Benefits and Uncertainties of Entering an Emerging Market in 2024

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Top 25 Observations by Ingenious E-Brain Solutions

The COVID-19 pandemic disrupted every life and every business at a certain level. The purchase pattern, social media sentiments, and supply chain dynamics have undergone disruption. Companies are limiting their annual marketing and research budgets while still maintaining their appetite to grow and expand in new markets. CEOs and senior management of leading companies, especially in America, Europe, China, India, and Japan, acknowledge that globalization is the most disruptive challenge in 2023. At Ingenious E-Brain, we track economies to help our industry partners quickly & easily access data from the most emerging & opportunistic segments. Let’s first look at emerging markets from an opportunity point of view. Here are my observations for companies planning to expand in 2024.

- America is the globally largest market but not the fastest-growing economy, and that’s a reality in 2023. US Dollar was the most used currency in the business world.

- Emerging markets are always perceived as high-growth markets. However, not all of them offer equal growth opportunities. Socio-politico-economic factors impact every segment of the new market.

- Investing in emerging markets ensures diversification for your investment portfolio. But how do you know which market is apt for you?

- Post pandemic, considering the ongoing political turmoil in northern Europe, unrest in central Asia, and conflicts in Africa; many emerging markets may have become unstable and even volatile.

- Currency risk has become a THING in 2023. Many countries are proposing to trade in currencies other than US Dollars. If that becomes a global phenomenon, investment gains can be potentially impacted, and if a currency is devalued or takes a dip, then a company registers a downfall.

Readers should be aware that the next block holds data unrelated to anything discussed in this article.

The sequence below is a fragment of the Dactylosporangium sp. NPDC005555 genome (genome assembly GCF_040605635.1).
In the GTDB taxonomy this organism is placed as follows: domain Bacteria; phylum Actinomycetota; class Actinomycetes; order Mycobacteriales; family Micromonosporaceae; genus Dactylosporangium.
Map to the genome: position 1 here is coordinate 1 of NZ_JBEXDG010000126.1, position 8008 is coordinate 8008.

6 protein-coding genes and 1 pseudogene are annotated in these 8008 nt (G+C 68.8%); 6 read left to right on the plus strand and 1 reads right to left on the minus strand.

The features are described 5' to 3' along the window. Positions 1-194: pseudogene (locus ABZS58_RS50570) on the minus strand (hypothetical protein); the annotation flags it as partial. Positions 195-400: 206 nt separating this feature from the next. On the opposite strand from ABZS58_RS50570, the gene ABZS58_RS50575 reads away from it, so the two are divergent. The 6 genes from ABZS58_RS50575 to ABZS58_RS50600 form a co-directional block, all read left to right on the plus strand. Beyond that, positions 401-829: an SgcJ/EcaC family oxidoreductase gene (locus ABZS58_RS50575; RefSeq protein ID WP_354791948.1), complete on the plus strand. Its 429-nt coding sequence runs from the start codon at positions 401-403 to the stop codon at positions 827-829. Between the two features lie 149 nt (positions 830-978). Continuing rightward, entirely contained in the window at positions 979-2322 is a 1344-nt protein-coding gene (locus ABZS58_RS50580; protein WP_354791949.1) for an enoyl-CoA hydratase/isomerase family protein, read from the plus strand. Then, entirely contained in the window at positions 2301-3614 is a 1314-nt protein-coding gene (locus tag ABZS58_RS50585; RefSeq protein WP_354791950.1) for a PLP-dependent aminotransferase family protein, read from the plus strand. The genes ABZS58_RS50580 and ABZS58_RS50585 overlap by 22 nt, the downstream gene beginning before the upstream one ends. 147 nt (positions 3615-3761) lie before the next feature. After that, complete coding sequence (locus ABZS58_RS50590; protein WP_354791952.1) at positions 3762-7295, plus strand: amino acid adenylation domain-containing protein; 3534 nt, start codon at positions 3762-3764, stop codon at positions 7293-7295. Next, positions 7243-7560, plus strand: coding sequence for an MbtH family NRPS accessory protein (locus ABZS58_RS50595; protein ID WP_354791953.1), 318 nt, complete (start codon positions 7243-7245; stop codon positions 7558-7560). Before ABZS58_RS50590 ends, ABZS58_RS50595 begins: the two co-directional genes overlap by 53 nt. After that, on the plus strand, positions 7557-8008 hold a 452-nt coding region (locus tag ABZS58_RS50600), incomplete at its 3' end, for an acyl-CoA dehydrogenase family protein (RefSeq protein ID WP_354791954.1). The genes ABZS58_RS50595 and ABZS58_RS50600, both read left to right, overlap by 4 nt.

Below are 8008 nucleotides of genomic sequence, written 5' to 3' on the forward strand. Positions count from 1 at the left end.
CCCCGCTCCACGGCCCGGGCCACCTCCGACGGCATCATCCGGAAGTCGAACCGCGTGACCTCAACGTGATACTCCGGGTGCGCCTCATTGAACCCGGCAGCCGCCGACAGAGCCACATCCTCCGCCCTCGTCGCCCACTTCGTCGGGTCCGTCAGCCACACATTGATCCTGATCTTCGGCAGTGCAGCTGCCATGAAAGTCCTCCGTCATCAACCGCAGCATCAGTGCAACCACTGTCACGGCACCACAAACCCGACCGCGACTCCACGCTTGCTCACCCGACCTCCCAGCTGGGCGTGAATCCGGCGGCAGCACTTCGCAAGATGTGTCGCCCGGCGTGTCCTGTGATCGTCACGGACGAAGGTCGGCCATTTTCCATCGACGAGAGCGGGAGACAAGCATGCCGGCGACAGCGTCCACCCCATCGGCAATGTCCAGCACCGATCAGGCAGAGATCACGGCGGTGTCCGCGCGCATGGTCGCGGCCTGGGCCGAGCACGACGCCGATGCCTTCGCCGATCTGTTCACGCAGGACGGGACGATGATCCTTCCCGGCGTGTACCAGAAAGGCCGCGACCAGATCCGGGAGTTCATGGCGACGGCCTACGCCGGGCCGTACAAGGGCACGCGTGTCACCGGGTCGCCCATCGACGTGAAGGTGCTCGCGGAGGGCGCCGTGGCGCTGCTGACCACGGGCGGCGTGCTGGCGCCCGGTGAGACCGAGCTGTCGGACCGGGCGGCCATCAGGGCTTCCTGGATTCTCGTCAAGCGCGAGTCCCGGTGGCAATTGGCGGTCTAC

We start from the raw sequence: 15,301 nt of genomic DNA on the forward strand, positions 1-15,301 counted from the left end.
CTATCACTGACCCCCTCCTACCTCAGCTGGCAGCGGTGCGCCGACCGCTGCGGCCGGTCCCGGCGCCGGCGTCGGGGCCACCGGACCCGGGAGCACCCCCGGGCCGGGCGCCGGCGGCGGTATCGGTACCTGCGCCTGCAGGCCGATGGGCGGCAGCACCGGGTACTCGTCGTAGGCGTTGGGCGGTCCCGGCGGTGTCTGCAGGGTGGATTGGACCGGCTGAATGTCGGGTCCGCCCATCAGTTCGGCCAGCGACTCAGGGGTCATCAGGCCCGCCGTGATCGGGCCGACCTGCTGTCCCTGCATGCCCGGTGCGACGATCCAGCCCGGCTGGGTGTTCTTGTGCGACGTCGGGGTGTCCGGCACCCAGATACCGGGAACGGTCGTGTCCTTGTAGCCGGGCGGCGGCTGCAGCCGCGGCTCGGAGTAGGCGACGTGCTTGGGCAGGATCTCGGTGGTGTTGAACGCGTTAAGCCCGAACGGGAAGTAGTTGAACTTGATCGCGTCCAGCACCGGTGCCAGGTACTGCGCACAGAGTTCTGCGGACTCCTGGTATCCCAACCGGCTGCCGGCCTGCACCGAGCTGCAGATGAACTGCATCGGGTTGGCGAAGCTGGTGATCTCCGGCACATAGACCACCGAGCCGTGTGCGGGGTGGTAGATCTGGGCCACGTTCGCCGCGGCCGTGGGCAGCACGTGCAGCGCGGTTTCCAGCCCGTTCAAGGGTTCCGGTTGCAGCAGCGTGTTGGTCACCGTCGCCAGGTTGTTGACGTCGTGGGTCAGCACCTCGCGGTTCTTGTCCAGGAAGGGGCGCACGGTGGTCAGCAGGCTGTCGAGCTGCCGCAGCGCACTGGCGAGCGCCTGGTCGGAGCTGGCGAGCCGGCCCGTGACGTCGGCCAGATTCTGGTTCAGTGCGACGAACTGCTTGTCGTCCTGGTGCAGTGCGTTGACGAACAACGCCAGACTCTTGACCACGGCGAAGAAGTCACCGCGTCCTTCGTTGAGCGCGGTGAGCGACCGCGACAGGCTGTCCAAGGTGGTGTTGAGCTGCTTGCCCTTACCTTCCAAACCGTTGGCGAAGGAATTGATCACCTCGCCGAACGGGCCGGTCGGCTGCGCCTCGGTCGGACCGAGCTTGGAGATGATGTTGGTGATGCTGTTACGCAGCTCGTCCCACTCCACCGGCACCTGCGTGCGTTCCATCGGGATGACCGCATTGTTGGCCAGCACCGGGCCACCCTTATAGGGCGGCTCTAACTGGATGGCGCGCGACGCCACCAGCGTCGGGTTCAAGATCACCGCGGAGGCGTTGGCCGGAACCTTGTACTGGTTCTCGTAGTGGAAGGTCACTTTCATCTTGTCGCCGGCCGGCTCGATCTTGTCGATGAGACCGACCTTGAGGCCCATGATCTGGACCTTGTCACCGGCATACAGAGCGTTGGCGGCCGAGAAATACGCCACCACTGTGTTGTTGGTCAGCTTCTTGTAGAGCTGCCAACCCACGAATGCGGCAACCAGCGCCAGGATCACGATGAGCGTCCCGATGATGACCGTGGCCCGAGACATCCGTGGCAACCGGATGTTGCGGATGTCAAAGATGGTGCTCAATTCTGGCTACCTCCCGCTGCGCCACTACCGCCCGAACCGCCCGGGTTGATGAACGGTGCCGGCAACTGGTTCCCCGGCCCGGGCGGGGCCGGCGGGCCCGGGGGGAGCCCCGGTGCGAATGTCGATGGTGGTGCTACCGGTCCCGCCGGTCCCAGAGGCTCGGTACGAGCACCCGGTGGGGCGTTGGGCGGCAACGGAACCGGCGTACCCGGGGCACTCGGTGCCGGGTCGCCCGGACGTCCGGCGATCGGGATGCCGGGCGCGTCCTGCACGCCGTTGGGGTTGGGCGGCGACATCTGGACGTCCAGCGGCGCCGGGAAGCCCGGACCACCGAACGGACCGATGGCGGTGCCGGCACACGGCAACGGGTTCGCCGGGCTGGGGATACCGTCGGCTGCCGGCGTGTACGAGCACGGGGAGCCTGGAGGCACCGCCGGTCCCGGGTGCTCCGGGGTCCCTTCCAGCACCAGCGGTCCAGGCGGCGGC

- Using fast-track growth channels, you can track trade pacts between your home country and the emerging market.

- Many emerging markets are undergoing economic risks, i.e., insufficient labor, raw materials or infrastructure, currency inflation/deflation, high inflation or deflation, unregulated markets, and speculative monetary policies.

- Emerging markets can be a great place for retirement planning if the infrastructure, such as housing, healthcare, and safety, are present. Companies catering to aged care (services and products) can focus on this market.

- Economists typically use a country’s gross domestic product (GDP) and per capita to determine if a country is an emerging market. However, In 2023 the dynamics have transformed. This year, sustainability and other ESG parameters must also be considered.

- Collaborate with local manufacturers and bring down the cost of your products. Every other nation is looking at promoting its domestic products. It is best to manufacture or assemble your raw materials in emerging markets and reduce costs.